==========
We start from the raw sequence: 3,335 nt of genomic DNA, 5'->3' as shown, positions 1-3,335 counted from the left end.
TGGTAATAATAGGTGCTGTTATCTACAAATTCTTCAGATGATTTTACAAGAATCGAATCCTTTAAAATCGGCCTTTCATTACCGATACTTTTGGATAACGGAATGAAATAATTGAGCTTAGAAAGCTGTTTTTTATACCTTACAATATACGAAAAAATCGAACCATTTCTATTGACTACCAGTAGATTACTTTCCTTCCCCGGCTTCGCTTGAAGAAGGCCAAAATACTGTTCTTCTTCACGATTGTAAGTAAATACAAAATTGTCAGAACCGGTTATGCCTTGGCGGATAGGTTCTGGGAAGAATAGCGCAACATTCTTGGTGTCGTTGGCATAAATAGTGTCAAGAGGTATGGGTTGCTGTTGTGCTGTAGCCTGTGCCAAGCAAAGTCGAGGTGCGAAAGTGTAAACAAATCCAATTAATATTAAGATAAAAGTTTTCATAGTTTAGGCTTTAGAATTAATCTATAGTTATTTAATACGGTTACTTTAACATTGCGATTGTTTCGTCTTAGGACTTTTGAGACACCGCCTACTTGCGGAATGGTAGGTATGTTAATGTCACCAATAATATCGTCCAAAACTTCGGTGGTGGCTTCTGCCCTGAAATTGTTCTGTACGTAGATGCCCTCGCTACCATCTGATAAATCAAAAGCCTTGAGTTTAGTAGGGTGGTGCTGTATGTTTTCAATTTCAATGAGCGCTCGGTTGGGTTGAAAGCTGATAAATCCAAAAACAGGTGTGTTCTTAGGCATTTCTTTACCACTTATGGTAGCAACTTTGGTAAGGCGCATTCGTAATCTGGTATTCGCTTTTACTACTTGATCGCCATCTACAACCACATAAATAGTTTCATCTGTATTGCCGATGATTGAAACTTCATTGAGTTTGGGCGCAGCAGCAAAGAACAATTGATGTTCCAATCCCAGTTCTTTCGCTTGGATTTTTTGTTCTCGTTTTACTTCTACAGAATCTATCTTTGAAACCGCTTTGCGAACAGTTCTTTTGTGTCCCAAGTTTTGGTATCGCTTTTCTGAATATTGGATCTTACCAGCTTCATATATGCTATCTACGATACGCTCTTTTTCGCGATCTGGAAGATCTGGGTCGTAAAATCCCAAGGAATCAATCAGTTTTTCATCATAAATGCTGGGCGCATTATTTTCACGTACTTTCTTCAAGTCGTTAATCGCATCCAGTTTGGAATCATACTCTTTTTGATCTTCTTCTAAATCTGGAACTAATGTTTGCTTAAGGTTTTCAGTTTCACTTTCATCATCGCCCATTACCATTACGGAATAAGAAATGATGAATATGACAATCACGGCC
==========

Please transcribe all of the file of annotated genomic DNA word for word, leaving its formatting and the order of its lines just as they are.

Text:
We start from the raw sequence: 3,335 nt of genomic DNA, 5'->3' as shown, positions 1-3,335 counted from the left end.
TGGTAATAATAGGTGCTGTTATCTACAAATTCTTCAGATGATTTTACAAGAATCGAATCCTTTAAAATCGGCCTTTCATTACCGATACTTTTGGATAACGGAATGAAATAATTGAGCTTAGAAAGCTGTTTTTTATACCTTACAATATACGAAAAAATCGAACCATTTCTATTGACTACCAGTAGATTACTTTCCTTCCCCGGCTTCGCTTGAAGAAGGCCAAAATACTGTTCTTCTTCACGATTGTAAGTAAATACAAAATTGTCAGAACCGGTTATGCCTTGGCGGATAGGTTCTGGGAAGAATAGCGCAACATTCTTGGTGTCGTTGGCATAAATAGTGTCAAGAGGTATGGGTTGCTGTTGTGCTGTAGCCTGTGCCAAGCAAAGTCGAGGTGCGAAAGTGTAAACAAATCCAATTAATATTAAGATAAAAGTTTTCATAGTTTAGGCTTTAGAATTAATCTATAGTTATTTAATACGGTTACTTTAACATTGCGATTGTTTCGTCTTAGGACTTTTGAGACACCGCCTACTTGCGGAATGGTAGGTATGTTAATGTCACCAATAATATCGTCCAAAACTTCGGTGGTGGCTTCTGCCCTGAAATTGTTCTGTACGTAGATGCCCTCGCTACCATCTGATAAATCAAAAGCCTTGAGTTTAGTAGGGTGGTGCTGTATGTTTTCAATTTCAATGAGCGCTCGGTTGGGTTGAAAGCTGATAAATCCAAAAACAGGTGTGTTCTTAGGCATTTCTTTACCACTTATGGTAGCAACTTTGGTAAGGCGCATTCGTAATCTGGTATTCGCTTTTACTACTTGATCGCCATCTACAACCACATAAATAGTTTCATCTGTATTGCCGATGATTGAAACTTCATTGAGTTTGGGCGCAGCAGCAAAGAACAATTGATGTTCCAATCCCAGTTCTTTCGCTTGGATTTTTTGTTCTCGTTTTACTTCTACAGAATCTATCTTTGAAACCGCTTTGCGAACAGTTCTTTTGTGTCCCAAGTTTTGGTATCGCTTTTCTGAATATTGGATCTTACCAGCTTCATATATGCTATCTACGATACGCTCTTTTTCGCGATCTGGAAGATCTGGGTCGTAAAATCCCAAGGAATCAATCAGTTTTTCATCATAAATGCTGGGCGCATTATTTTCACGTACTTTCTTCAAGTCGTTAATCGCATCCAGTTTGGAATCATACTCTTTTTGATCTTCTTCTAAATCTGGAACTAATGTTTGCTTAAGGTTTTCAGTTTCACTTTCATCATCGCCCATTACCATTACGGAATAAGAAATGATGAATATGACAATCACGGCC